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    • 1. Nutrigenomics 1. Health, Nutrition, DNA 2. History Biochemical Pathways, Vitamins and Omics 3. Triage Theory 4. Structural Proteins/DNA variations 5. Conclusions David R. Bachinsky, Ph.D., M.S. Cellanyx Diagnostics 5 June 2013
    • 2. Genotypes and Nutrition ≠ simple Phenotypes
    • 3. “The main distinguishing characteristic between man and the lower animals is the desire to take pills.” Mark Twain
    • 4. Nutrigenomics: goals and strategies. Michael Müller & Sander Kersten Nutrigenomics is a branch of nutritional genomics and is the study of the effects of foods and food constituents on gene expression. Nutritional genomics is a science studying the relationship between human genome, nutrition and health Michael Muller
    • 5. Overweight and Obesity (CD) Obesity is common, serious and costly. More than one-third of U.S. adults (35.7%) are obese. The medical costs for people who are obese were $1,429 higher than those of normal weight. Obesity affects some groups more than others. Non-Hispanic blacks have the highest age-adjusted rates of obesity (49.5%) compared with Mexican Americans (40.4%), all Hispanics (39.1%) and non-Hispanic whites (34.3%).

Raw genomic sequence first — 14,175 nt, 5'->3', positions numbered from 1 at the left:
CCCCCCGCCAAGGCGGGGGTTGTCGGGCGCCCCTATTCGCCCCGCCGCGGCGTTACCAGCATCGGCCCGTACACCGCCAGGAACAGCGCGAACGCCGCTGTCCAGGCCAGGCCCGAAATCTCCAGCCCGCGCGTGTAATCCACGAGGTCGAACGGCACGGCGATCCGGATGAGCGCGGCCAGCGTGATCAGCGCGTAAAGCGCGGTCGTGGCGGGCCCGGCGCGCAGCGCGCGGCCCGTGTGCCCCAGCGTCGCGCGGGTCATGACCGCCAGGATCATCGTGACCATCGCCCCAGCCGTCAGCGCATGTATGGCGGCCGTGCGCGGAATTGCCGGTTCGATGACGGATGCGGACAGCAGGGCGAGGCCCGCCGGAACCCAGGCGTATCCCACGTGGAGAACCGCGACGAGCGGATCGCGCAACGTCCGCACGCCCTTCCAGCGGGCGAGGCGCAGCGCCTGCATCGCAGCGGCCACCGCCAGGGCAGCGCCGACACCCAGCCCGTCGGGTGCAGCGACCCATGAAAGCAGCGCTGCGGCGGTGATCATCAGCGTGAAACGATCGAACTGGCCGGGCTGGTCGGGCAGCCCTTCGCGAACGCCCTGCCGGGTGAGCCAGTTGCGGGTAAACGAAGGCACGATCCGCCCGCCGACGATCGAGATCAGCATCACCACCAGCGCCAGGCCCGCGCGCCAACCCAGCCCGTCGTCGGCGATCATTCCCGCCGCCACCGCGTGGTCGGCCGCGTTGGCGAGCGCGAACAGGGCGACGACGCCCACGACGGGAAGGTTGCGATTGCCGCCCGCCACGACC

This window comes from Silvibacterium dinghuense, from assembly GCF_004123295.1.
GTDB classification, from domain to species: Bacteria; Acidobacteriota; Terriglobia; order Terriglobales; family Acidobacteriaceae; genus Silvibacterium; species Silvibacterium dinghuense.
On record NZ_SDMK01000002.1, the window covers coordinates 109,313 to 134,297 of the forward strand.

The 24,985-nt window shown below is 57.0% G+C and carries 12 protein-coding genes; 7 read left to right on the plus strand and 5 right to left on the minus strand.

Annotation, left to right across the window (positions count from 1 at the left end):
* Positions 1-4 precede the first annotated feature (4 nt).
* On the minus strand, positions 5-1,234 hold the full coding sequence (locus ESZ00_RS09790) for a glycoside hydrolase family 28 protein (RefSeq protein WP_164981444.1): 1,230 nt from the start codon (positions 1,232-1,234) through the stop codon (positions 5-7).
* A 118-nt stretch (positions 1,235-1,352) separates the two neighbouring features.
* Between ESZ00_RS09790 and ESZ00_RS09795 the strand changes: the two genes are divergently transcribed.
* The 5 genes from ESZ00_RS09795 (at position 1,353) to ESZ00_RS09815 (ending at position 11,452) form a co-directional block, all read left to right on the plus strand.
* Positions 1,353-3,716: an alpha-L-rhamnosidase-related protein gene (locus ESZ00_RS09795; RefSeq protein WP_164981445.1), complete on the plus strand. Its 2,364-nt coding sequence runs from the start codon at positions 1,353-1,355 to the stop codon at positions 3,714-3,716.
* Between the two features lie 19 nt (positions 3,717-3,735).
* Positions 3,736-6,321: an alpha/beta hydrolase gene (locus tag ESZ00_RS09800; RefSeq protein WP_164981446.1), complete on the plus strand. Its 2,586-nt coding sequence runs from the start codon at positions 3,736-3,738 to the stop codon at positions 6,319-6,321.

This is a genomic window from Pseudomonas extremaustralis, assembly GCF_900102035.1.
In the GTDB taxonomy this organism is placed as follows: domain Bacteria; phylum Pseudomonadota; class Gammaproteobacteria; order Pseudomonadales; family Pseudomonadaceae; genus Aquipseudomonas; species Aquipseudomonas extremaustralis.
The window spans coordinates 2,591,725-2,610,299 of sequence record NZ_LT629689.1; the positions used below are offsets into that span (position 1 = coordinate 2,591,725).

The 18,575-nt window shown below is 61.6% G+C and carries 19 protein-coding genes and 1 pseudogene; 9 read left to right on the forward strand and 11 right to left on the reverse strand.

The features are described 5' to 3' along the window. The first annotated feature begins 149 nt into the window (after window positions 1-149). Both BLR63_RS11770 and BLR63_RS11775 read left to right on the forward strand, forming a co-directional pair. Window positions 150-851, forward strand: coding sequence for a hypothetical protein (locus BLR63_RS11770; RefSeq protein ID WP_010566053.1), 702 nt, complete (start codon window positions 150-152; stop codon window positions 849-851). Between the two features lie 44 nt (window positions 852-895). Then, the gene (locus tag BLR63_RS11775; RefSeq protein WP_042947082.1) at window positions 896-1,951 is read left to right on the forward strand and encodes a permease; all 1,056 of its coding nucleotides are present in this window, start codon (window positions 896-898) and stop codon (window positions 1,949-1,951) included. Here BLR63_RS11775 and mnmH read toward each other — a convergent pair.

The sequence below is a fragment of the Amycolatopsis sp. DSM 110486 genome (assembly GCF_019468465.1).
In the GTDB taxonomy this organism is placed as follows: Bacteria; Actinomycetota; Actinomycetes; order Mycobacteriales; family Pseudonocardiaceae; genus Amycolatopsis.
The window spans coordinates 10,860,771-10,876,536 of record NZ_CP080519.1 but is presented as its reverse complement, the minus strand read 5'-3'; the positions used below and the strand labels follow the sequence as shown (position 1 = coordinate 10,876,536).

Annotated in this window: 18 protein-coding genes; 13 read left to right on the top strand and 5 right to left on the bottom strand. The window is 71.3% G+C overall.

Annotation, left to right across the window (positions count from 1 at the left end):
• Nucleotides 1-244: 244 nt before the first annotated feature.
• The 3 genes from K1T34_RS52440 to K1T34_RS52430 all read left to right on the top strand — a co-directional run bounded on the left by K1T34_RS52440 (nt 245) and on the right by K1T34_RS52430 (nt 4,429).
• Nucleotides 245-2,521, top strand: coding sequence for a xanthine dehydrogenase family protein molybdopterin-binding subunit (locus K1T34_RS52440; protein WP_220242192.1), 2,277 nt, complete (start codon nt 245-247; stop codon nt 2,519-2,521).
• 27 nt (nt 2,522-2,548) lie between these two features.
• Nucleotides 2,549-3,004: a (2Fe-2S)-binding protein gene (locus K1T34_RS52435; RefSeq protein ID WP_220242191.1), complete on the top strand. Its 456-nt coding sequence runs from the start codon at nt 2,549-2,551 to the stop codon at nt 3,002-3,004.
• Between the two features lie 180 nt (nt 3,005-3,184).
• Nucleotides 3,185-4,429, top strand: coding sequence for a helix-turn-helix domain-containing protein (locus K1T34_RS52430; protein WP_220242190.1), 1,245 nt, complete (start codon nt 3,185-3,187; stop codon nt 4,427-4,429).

• 6. Epigenetic Biomarkers May Predict If a Specific Diet and Exercise Regimen Will Work. 29 May 2013 . New research in The FASEB Journal describes five epigenetic biomarkers associated with better weight loss response in Spanish adolescents participating in the 10-week EVASYON weight loss program. After validation, 5 regions located in or near AQP9, DUSP22, HIPK3, TNNT1, and TNNI3 genes showed differential methylation levels between high and low responders to the multidisciplinary weight loss intervention. “Genotype Patterns Predict Weight Loss Success: The Right Diet Does Matter” INTERLEUKIN GENETICS, INC. AND STANFORD UNIVERSITY REPORT GENETIC TEST IMPROVES WEIGHT LOSS SUCCESS AHA Meeting. March 3, 2010. Individuals on genotype-appropriate diets lost 5.3 percent of body weight compared to individuals on diets not matched to their genotype, who experienced only 2.3 percent weight loss. FABP2: Ala54Thr, PPARG:Pro12Ala, ADRB2: Arg16Gly, Gln27Glu and ADRB3: Arg64Trp